AM2 ~ 3
AM2 ({\ displaystyle z}= 60 °) to AM3 ({\ displaystyle z}= 70 °) is a useful range for estimating the overall average performance of solar cells at high latitudes such as in northern Europe. Similar AM2 to AM3 is useful for estimating wintertime performance in latitudes, eg airmass coefficient is greater than 2 at all times of the day in winter at latitudes as low as 37 °.
 AM38
AM38 is well regarded as being the airmass in the horizontal direction ({\ displaystyle z}= 90 °) at sea level. ^{[6]} However, there is a high degree of variability in the field of solar intensity .
 At higher altitudes
The relative air mass is only a function of the sun’s zenith angle, and therefore does not change with local elevation. Conversely, the absolute air mass, equal to the relative air mass multiplied by the local atmospheric pressure and divided by the standard (sealevel) pressure, decreases with elevation above sea level. For highaltitude solar panels, for example, for an altiplano region, it is possible to use a higher absolute value. other latitudes. However, this approach is approximate and not recommended. It is best to simulate the actual spectrum based on the relative air mass (eg, 1.5) and theactual atmospheric conditions for the specific elevation of the site under scrutiny.
Solar intensity
Solar intensity at the collector reduces with increasing airmass coefficient, but due to the complex and variable atmospheric factors involved, not in a simple or linear fashion. For example, almost all high energy is removed from the upper atmosphere (between AM0 and AM1) and so AM2 is not twice as bad AM1. Furthermore, there is great variability in Many of the factors Contributing to atmospheric attenuation, ^{[12]} Such As water vapor, aerosols, photochemical smog and the effects of temperature inversions . Depending on the level of pollution in the air, overall attenuation can vary by up to ± 70% towards the horizon, especially affecting performance particularly towards the horizon where effects of the lower layers of the atmosphere are amplified manyfold.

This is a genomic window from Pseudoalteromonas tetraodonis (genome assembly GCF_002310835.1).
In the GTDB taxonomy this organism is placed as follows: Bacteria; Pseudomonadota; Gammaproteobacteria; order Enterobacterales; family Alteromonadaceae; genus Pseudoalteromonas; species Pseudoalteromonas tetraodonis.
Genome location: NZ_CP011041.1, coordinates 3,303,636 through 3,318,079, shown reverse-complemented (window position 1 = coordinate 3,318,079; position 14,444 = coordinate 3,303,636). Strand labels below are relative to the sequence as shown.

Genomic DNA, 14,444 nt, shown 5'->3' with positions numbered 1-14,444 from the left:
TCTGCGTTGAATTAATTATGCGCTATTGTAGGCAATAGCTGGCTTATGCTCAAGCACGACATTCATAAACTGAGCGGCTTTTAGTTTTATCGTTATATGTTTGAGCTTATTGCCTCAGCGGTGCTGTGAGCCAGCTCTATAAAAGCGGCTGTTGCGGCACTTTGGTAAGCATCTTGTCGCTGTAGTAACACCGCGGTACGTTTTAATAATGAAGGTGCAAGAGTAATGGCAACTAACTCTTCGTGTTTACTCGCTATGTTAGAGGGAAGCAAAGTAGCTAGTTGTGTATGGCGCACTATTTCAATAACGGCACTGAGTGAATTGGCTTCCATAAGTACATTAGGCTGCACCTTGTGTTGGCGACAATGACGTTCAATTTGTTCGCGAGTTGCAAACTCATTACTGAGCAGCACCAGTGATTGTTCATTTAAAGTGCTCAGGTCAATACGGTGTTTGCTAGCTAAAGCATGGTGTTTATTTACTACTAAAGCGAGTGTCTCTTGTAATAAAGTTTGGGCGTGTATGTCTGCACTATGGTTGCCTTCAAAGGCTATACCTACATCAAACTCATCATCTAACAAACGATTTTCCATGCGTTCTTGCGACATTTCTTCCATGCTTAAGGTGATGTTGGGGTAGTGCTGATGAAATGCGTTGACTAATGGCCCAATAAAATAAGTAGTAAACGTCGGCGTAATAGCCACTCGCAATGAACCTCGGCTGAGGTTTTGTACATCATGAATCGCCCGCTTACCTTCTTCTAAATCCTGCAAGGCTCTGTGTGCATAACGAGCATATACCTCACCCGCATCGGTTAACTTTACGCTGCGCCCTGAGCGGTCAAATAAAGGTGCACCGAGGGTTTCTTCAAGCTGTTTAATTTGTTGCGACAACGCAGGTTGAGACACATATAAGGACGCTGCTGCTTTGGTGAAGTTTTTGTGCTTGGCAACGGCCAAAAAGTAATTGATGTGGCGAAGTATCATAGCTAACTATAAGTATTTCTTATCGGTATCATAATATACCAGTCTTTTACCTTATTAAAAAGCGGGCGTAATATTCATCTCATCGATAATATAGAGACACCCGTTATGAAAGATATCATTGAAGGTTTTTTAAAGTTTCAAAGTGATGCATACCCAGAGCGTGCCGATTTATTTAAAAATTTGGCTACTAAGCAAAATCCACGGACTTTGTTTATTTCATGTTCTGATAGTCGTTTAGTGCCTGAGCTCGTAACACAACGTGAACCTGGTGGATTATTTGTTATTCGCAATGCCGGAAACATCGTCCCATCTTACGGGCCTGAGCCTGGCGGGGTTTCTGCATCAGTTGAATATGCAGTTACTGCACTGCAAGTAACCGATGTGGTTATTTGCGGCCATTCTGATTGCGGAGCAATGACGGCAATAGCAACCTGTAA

One approximate model for solar intensity versus airmass is given by: ^{[13] }^{[14]}

{\ displaystyle I = 1.1 \ times I _ {\ mathrm {o}} \ times 0.7 ^ {(AM ^ {0.678})} \,} ( I.1 )
where solar intensity external to Earth’s atmosphere {\ displaystyle I _ {\ mathrm {o}}} = 1.353 kW / m ^{2} , and the factor of 1.1 is derived assuming that the component is 10% of the direct component. ^{[13]}
This formula fits comfortably within the midrange of the expected pollutionbased variability:
{\ displaystyle z}  AM  range due to pollution ^{[12]}  formula ( I.1 )  ASTM G173 ^{[11]} 

degree  W / m ^{2}  W / m ^{2}  W / m ^{2}  
–  0  1367 ^{[15]}  1353  1347.9 ^{[16]} 
0 °  1  840 .. 1130 = 990 ± 15%  1040  
23 °  1.09  800 .. 1110 = 960 ± 16% ^{[17]}  1020  
30  1.15  780 .. 1100 = 940 ± 17%  1010  
45 °  1.41  710 .. 1060 = 880 ± 20% ^{[17]}  950  
48.2 °  1.5  680 .. 1050 = 870 ± 21% ^{[17]}  930  1000.4 ^{[18]} 
60 °  2  560 .. 970 = 770 ± 27%  840  
70 °  2.9  430 .. 880 = 650 ± 34% ^{[17]}  710  
75 °  3.8  330 .. 800 = 560 ± 41% ^{[17]}  620